Lyle closed his eyes and leaned his head back against the seat.
They had been walking through the countryside together, as they often
did, and Bobby was the one who suggested the climb up Noddy Peak. For
weeks, he had been contemplating his future, though he hadn't mentioned
it to anyone yet. He knew exactly what had to be done and how to go
about it. That was why he suggested the camping trip. This would open
the door to freedom, and pay his adoptive father back for all the cruelty
ever since he returned from his first visit to the Centre.
He smiled to himself. That "visit" had been a liberating
experience. Bobby had been such a cowardly kid, always needing somebody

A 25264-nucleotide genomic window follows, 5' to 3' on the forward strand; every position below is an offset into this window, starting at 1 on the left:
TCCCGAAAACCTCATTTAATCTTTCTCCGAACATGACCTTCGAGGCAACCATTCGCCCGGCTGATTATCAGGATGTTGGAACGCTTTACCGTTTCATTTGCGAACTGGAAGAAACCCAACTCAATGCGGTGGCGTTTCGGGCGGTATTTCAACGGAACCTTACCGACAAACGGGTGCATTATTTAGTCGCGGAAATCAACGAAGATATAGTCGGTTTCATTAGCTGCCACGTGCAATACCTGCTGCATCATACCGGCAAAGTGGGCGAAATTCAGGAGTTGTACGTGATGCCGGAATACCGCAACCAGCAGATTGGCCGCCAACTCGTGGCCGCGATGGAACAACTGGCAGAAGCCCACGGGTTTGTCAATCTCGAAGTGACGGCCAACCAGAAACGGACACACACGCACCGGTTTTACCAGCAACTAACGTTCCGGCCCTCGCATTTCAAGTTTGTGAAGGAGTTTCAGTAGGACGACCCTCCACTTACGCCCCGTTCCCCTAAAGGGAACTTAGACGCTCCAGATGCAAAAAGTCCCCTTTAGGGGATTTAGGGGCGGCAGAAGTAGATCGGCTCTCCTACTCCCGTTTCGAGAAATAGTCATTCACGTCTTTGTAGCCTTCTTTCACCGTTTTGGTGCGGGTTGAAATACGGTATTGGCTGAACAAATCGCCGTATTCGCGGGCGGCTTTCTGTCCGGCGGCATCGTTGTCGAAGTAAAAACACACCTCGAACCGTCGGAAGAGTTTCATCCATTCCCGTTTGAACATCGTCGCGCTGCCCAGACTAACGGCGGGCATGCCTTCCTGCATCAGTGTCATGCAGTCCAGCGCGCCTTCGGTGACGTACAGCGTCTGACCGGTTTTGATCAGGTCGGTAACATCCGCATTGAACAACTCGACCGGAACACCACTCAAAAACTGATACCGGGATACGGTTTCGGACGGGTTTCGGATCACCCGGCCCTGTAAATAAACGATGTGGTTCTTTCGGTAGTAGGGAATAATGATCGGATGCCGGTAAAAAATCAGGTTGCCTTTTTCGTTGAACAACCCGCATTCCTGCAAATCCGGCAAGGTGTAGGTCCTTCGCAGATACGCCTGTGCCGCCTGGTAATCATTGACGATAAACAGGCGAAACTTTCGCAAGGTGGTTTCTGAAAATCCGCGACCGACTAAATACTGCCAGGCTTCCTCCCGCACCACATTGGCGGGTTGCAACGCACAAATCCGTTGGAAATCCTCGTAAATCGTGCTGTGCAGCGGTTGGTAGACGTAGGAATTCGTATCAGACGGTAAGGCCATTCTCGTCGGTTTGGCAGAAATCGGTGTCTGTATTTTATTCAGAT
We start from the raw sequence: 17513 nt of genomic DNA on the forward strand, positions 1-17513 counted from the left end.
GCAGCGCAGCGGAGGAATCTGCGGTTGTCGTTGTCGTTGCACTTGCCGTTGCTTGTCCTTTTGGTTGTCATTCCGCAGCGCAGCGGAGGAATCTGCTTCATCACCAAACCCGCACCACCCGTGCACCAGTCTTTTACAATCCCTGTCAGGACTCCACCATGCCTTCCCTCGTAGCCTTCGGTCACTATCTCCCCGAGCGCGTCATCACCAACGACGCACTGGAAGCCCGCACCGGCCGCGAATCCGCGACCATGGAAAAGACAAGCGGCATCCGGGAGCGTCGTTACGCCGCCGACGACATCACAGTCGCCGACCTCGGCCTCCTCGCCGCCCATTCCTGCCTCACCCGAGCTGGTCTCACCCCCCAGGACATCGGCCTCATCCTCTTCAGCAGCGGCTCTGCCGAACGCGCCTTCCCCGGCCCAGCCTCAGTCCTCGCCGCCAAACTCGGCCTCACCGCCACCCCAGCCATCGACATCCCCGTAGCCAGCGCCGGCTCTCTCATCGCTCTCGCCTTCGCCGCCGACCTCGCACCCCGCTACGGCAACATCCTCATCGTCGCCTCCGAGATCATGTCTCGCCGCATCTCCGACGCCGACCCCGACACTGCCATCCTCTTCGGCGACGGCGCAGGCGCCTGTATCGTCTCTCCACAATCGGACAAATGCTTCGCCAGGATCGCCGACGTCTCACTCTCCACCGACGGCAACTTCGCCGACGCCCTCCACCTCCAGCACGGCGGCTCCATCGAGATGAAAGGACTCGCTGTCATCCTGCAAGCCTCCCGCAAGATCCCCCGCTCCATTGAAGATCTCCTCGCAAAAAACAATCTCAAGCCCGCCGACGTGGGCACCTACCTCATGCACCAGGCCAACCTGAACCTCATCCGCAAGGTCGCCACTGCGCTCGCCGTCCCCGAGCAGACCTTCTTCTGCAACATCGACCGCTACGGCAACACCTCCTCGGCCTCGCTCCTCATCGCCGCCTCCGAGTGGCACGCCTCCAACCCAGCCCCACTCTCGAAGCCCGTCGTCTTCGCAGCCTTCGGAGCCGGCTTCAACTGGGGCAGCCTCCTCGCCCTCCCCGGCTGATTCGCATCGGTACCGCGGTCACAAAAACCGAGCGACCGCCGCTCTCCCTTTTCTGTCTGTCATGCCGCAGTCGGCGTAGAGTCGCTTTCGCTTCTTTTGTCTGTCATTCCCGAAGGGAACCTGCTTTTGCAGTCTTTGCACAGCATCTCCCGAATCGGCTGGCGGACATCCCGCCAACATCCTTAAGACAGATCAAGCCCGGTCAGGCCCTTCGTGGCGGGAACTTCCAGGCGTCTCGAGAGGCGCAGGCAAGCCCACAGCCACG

by his side to share his trouble, if the guilt were discovered. But
the addition of Lung Li to his personality via Eclipse had been inspiration
of the highest order. He no longer needed a partner in crime.
All he needed was a victim.
They had stood at the top of that cliff, breathless and exhilarated
after their long trek, in awe of the view stretching out before them.
Nebraska didn't boast much in the way of rugged terrain, but that hill
stood watch over a deep ravine carved out by an old river now little
more than a memory. It wasn't as high as a real mountain, but it was
Jimmy hadn't been expecting anything. All the way up the hill, Bobby
hinted at what had happened to him in Delaware, making it sound enticing
without revealing even a shade of the truth. He kept talking, answering
Jimmy's eager questions with innuendo, until the other youth stood on
the precipice. Only then had Bobby told him the truth. And as Jimmy